The failure to discuss potential harms of more widespread testing in more than a general way is a significant omission in this story.
With some wording changes and a few more statistics, this pretty good story about aspirin for cancer prevention would have become demonstrably better.
This bare-bones report on a drug trial was probably aimed at investors — but will almost certainly reach consumers as well. We think both groups would be interested in the very high cost of this drug combination.
FoxNews.com labels this piece as “news” – not as an opinion piece by one physician. To use the columnist’s own words in a different context, “I find this outrageous.”
The short piece in the Washington Post’s “To Your Health” blog was also short on useful information. Our review highlights some areas where the story could have deployed its limited text more effectively.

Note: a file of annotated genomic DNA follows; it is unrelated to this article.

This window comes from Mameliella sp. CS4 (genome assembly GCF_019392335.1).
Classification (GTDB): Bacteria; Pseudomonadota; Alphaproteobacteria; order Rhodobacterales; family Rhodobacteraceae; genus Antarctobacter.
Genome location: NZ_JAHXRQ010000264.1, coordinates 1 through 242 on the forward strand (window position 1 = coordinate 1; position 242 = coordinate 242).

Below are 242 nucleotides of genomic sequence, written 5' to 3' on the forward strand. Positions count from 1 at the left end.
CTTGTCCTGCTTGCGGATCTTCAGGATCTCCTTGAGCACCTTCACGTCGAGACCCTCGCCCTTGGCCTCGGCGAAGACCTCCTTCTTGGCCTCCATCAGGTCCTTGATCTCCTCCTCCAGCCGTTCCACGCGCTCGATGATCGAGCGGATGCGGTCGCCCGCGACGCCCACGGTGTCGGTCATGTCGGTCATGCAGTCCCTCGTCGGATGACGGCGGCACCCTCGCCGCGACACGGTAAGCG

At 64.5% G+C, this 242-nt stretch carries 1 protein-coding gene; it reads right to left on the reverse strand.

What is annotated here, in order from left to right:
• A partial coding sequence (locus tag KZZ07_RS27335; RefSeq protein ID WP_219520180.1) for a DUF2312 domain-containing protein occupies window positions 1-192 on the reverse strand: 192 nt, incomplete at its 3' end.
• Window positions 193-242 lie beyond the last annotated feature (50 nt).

This is a case where the body text of the story sends one message, but the headline and photos send a different one.
This story embraces a study’s finding that “women aren’t getting enough” omega-3s during pregnancy. We thought the story could have provided more context with that message.
Less than half of the patients who participated in a group stress management program 11 years ago were recruited into a long-term follow-up study of their outcomes. We thought that key limitation deserved some discussion in this story about the study.